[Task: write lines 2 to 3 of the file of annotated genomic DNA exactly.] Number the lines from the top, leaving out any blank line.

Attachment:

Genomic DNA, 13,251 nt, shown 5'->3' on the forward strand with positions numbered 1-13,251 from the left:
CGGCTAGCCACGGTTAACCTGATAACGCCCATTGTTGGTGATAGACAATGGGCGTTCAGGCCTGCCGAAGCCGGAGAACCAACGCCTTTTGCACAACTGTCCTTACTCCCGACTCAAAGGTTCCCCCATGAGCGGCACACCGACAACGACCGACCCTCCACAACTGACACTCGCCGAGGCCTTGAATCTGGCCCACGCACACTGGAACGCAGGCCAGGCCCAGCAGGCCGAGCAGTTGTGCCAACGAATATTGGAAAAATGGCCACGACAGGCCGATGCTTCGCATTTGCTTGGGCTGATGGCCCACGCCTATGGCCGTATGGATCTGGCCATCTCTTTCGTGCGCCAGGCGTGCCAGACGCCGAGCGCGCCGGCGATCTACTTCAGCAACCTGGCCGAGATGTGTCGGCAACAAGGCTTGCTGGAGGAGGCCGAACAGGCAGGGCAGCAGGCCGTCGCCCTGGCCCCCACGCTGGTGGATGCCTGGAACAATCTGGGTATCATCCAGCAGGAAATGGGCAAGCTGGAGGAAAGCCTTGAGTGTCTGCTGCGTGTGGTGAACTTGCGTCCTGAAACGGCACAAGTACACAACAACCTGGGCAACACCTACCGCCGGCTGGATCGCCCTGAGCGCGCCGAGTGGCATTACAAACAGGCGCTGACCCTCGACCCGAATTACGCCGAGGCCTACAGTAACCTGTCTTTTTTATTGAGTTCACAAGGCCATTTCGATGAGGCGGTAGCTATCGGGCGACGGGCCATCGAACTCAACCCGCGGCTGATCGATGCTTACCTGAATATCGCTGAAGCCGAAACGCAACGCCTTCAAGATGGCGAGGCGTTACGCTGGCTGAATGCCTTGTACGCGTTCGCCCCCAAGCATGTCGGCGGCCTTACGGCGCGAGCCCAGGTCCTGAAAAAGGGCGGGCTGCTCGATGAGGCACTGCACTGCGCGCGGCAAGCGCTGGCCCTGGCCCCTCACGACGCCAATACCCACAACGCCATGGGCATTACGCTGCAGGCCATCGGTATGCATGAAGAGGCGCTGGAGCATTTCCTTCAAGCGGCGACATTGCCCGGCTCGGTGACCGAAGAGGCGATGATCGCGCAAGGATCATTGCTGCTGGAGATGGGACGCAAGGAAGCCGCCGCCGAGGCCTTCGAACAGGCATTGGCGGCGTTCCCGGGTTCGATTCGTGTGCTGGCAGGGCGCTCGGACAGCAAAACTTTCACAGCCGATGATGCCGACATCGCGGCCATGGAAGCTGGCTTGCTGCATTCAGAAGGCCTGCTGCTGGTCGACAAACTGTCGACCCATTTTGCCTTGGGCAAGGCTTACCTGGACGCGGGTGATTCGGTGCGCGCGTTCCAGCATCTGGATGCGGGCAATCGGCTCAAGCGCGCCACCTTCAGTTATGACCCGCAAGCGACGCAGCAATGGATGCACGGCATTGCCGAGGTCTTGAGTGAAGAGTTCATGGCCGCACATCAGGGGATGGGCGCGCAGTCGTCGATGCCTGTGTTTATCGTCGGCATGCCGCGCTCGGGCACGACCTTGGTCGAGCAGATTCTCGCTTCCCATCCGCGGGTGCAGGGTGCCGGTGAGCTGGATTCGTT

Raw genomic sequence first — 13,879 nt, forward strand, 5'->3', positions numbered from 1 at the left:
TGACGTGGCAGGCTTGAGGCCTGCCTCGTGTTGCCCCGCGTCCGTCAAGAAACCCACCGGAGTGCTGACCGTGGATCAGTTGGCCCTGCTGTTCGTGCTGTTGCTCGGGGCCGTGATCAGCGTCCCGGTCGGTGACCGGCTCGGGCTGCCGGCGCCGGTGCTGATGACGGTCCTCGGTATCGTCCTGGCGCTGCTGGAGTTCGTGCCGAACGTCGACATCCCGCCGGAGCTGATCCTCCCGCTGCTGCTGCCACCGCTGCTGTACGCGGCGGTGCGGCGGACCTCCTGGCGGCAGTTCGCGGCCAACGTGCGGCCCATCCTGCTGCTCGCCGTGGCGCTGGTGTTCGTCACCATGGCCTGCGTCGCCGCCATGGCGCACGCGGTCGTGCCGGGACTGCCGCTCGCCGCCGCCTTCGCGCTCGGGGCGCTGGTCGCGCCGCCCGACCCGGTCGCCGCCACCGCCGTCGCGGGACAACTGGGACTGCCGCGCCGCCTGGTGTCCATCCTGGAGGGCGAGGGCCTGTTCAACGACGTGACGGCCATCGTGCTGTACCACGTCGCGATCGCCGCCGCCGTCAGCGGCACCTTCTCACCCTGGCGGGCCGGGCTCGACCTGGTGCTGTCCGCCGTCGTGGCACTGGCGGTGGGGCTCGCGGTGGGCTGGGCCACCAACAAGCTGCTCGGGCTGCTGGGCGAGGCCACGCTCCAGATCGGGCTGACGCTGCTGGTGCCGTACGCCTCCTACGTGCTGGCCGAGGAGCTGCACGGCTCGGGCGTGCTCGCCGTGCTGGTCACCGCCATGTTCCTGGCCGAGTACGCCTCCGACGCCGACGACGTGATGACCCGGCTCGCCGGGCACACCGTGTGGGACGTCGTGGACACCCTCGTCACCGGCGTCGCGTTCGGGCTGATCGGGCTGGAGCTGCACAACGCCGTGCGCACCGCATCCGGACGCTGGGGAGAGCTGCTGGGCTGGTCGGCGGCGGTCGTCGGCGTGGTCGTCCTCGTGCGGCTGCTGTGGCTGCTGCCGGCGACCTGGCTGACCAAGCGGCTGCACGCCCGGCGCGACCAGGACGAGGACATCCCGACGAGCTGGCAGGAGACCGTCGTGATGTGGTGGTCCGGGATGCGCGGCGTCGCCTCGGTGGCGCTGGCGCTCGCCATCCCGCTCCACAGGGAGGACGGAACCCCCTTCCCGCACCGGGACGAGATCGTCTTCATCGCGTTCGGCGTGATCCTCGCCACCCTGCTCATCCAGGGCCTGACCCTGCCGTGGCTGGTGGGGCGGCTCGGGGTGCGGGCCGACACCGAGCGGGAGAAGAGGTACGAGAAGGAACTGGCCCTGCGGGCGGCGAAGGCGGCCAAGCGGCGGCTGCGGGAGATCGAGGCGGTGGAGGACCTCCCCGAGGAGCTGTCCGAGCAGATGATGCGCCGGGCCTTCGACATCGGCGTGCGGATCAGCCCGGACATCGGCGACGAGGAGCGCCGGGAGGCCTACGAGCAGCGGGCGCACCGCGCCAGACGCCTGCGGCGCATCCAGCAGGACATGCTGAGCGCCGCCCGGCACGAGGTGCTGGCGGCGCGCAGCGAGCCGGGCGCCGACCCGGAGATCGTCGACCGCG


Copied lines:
CGGCTAGCCACGGTTAACCTGATAACGCCCATTGTTGGTGATAGACAATGGGCGTTCAGGCCTGCCGAAGCCGGAGAACCAACGCCTTTTGCACAACTGTCCTTACTCCCGACTCAAAGGTTCCCCCATGAGCGGCACACCGACAACGACCGACCCTCCACAACTGACACTCGCCGAGGCCTTGAATCTGGCCCACGCACACTGGAACGCAGGCCAGGCCCAGCAGGCCGAGCAGTTGTGCCAACGAATATTGGAAAAATGGCCACGACAGGCCGATGCTTCGCATTTGCTTGGGCTGATGGCCCACGCCTATGGCCGTATGGATCTGGCCATCTCTTTCGTGCGCCAGGCGTGCCAGACGCCGAGCGCGCCGGCGATCTACTTCAGCAACCTGGCCGAGATGTGTCGGCAACAAGGCTTGCTGGAGGAGGCCGAACAGGCAGGGCAGCAGGCCGTCGCCCTGGCCCCCACGCTGGTGGATGCCTGGAACAATCTGGGTATCATCCAGCAGGAAATGGGCAAGCTGGAGGAAAGCCTTGAGTGTCTGCTGCGTGTGGTGAACTTGCGTCCTGAAACGGCACAAGTACACAACAACCTGGGCAACACCTACCGCCGGCTGGATCGCCCTGAGCGCGCCGAGTGGCATTACAAACAGGCGCTGACCCTCGACCCGAATTACGCCGAGGCCTACAGTAACCTGTCTTTTTTATTGAGTTCACAAGGCCATTTCGATGAGGCGGTAGCTATCGGGCGACGGGCCATCGAACTCAACCCGCGGCTGATCGATGCTTACCTGAATATCGCTGAAGCCGAAACGCAACGCCTTCAAGATGGCGAGGCGTTACGCTGGCTGAATGCCTTGTACGCGTTCGCCCCCAAGCATGTCGGCGGCCTTACGGCGCGAGCCCAGGTCCTGAAAAAGGGCGGGCTGCTCGATGAGGCACTGCACTGCGCGCGGCAAGCGCTGGCCCTGGCCCCTCACGACGCCAATACCCACAACGCCATGGGCATTACGCTGCAGGCCATCGGTATGCATGAAGAGGCGCTGGAGCATTTCCTTCAAGCGGCGACATTGCCCGGCTCGGTGACCGAAGAGGCGATGATCGCGCAAGGATCATTGCTGCTGGAGATGGGACGCAAGGAAGCCGCCGCCGAGGCCTTCGAACAGGCATTGGCGGCGTTCCCGGGTTCGATTCGTGTGCTGGCAGGGCGCTCGGACAGCAAAACTTTCACAGCCGATGATGCCGACATCGCGGCCATGGAAGCTGGCTTGCTGCATTCAGAAGGCCTGCTGCTGGTCGACAAACTGTCGACCCATTTTGCCTTGGGCAAGGCTTACCTGGACGCGGGTGATTCGGTGCGCGCGTTCCAGCATCTGGATGCGGGCAATCGGCTCAAGCGCGCCACCTTCAGTTATGACCCGCAAGCGACGCAGCAATGGATGCACGGCATTGCCGAGGTCTTGAGTGAAGAGTTCATGGCCGCACATCAGGGGATGGGCGCGCAGTCGTCGATGCCTGTGTTTATCGTCGGCATGCCGCGCTCGGGCACGACCTTGGTCGAGCAGATTCTCGCTTCCCATCCGCGGGTGCAGGGTGCCGGTGAGCTGGATTCGTT

Raw genomic sequence first — 13,879 nt, forward strand, 5'->3', positions numbered from 1 at the left: